A wry, somber comedy about some small explosions rocking the remains of a nuclear family, Peter Hedges' "Good as New" has just enough tart observations about how a few home truths can turn the inquiring idealism of youth to disillusion --- sometimes in the course of a single day --- to make up for a subject that's hardly new and an execution that isn't quite as good as its initial promise.
A wry, somber comedy about some small explosions rocking the remains of a nuclear family, Peter Hedges’ “Good as New” has just enough tart observations about how a few home truths can turn the inquiring idealism of youth to disillusion — sometimes in the course of a single day — to make up for a subject that’s hardly new and an execution that isn’t quite as good as its initial promise.
The first actis a trio of tete-a-tetes in the front seat of a car on 16 -year-old Maggie’s (Robin Mary Florence) first day at the wheel. Driving her father (she calls him Dennis) to the airport, the spunky, self-possessed young woman tries to inspire her laconic dad with some enthusiasm for the speech he’s about to give. With her bright eyes just as often turned adoringly on him as on the road, she recalls the galvanizing effect his accomplished record as a civil-rights lawyer had on her classmates when he gave a similar speech at her school.
There are delicately placed glints of foreboding in her patter. She remembers the answer he advised the kids to give when asked about future plans — “I expect to be surprised” — and interlaces some golden rules of driving into her spiel, one of which — “It’s when you feel safest that you’re least safe” — she thinks she may have invented.
Later, as Maggie drives her mom Jan (Linda Gehringer) home from that morning’s facelift, she goes on the offensive, accusing Jan of betraying the ideals she once held in succumbing to the temptation to go under the knife. With the merciless self-righteousness of youth, Maggie calls her mother’s facelift a form of lying, and says proudly, “I want age to happen to me!” Jan’s dry response: “And guess what? You’ll have that choice.” Worn out by Maggie’s onslaught, Jan lets slip that her decision may have been motivated by her belief that Dennis is having an affair. “You wanted truth,” she bitterly adds.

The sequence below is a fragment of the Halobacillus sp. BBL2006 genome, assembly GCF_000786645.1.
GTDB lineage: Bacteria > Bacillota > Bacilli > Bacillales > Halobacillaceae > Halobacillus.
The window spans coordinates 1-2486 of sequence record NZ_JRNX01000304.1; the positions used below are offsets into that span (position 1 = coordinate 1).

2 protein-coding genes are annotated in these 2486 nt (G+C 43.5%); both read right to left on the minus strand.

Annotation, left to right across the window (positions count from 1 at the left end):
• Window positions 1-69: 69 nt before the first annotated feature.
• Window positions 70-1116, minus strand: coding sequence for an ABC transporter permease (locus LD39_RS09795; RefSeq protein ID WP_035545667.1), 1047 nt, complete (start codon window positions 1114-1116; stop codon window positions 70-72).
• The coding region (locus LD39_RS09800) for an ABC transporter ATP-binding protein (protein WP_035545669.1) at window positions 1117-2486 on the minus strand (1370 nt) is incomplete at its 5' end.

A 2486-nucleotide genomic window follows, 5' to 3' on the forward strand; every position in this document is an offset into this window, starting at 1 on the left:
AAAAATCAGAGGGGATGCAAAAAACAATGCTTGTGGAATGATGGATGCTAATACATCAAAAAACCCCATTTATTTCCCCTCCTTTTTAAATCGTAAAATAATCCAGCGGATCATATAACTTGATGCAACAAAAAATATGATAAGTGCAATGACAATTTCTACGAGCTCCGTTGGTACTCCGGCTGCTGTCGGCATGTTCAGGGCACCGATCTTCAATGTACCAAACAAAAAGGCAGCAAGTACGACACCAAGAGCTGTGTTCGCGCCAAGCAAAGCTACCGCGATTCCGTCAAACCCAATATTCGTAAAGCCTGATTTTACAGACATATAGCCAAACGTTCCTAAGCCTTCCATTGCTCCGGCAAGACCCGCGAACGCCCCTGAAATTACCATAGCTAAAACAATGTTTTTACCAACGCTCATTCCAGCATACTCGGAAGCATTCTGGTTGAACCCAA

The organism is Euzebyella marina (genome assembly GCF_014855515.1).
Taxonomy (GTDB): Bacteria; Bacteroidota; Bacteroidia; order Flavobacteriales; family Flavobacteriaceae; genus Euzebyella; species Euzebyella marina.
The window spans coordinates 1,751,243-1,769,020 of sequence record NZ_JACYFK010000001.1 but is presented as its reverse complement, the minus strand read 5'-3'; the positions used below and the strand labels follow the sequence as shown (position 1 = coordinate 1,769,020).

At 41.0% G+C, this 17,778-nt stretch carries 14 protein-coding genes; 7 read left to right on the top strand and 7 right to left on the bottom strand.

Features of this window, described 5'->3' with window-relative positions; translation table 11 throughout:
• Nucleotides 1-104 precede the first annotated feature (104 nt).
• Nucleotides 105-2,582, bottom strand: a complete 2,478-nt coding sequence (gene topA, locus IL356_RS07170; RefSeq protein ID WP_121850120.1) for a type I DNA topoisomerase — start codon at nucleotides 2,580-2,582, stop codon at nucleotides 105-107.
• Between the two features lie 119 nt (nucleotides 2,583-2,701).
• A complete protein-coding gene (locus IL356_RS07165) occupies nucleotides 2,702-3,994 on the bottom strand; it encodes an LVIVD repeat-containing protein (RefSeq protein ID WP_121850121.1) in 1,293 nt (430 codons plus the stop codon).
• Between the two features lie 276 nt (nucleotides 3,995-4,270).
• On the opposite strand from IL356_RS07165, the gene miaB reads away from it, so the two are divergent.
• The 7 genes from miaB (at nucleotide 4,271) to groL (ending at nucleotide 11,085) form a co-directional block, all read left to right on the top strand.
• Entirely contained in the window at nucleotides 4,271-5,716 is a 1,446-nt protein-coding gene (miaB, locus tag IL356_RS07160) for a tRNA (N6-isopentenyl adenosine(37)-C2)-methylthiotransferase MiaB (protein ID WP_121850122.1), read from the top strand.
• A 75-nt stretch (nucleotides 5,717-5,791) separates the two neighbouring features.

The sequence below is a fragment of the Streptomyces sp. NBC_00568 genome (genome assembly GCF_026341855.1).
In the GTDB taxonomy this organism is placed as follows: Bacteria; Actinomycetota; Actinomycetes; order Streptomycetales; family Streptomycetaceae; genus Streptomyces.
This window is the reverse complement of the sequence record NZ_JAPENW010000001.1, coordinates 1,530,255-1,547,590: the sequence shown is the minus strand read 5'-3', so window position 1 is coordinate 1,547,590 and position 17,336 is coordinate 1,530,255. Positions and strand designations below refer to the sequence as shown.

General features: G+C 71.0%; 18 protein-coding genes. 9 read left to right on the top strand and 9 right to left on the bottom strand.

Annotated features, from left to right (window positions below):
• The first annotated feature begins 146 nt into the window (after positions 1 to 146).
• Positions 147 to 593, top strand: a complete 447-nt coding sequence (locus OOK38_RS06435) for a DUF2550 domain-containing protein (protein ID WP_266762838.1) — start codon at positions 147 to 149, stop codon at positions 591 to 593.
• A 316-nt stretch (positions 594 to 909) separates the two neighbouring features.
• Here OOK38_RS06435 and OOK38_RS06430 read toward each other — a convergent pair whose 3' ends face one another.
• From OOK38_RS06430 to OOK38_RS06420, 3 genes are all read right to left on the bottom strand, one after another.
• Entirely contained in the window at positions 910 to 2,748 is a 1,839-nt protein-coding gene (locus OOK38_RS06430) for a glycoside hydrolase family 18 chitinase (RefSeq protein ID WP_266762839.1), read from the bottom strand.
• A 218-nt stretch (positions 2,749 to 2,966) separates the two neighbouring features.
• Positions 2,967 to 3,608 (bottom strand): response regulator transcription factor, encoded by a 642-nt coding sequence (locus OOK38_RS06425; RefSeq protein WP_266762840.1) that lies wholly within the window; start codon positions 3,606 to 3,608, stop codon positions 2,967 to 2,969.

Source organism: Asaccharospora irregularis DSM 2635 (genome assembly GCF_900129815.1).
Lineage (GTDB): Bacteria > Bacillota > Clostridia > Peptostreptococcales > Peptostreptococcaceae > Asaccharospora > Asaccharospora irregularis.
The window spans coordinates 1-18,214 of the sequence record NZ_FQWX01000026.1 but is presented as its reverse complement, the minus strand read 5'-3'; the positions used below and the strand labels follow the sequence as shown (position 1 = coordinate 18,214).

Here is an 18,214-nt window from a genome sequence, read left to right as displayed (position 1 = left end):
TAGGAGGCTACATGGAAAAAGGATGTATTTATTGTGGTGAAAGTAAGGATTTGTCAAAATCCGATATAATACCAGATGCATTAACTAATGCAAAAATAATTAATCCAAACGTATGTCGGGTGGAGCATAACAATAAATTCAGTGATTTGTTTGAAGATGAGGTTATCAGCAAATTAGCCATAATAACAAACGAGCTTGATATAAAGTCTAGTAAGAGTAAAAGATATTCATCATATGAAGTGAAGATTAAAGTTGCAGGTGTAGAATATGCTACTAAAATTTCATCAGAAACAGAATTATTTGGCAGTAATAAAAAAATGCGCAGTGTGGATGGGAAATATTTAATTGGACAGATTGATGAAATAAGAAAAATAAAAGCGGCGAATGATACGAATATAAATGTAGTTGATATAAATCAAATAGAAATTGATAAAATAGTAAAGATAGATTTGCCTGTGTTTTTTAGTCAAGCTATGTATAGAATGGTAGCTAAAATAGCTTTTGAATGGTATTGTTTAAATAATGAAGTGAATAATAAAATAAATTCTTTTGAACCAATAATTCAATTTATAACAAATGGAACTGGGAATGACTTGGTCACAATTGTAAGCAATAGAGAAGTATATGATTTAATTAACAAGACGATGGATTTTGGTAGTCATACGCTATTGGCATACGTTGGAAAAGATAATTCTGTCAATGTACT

In the third car conversation, Maggie confronts her father, who is instantly angered that Jan would involve Maggie — thereby indirectly confirming Jan’s suspicions. As Maggie fights back tears of disbelief, Dennis adds that Jan, too, had once “strayed.”
But the carefully structured first act, which builds smoothly to its emotional climax, gives way to a second act that takes far too long to get back to the heart of the story. A funny and marvelously delivered monologue from Jan about cosmetic surgery (Frank Gifford’s face is “like a pie crust with eye holes”) winds on aimlessly, as the play dances around its emotional center for what seems like an hour before ending with a series of short, hysterical bursts of anguished truth-telling and recrimination that are distinguished from other divorce-drama theatrics only by a slightly lurid excess.
That girl in the driver’s seat is problematic, as well. Florence is patently unconvincing as a girl of 16 (the actress is a college graduate, her bio informs), and her game efforts to impersonate the brash perkiness of a dangerously inquisitive teenager serve to point up the rather too-poised and polished dialogue of this girl, whip-smart though she may be. An actress closer to the character’s age might have been able to work against this problem in the writing with a more natural juvenile mien; Florence is too much a trained actress. The strain shows, and the character never takes on the jagged contours of a real teenager.
Stephen Rowe has the least to do as Dennis, but he makes the most of his moments, revealing with precise comic timing that his mistress is “Almost 30 26 next month.” It’s Gehringer’s performance that carries the play. With her red-ringed eyes peering warily out from a face wrapped in bandages, she makes casually but achingly understandable how a woman of intelligence and spirit brings herself to go under the knife. Neither desperate nor delusional, she’s clear-eyed and resigned about the world she lives in, and Ehringer movingly conveys the pathos of her simple need to have people continue to look at her in the way a young woman is looked at.
Martin Benson’s direction is smooth and effective, though that central piece of miscasting must be laid at his door. Tony Fanning’s act one set, a jumble of colorful Chicago-area road signs, is delightful.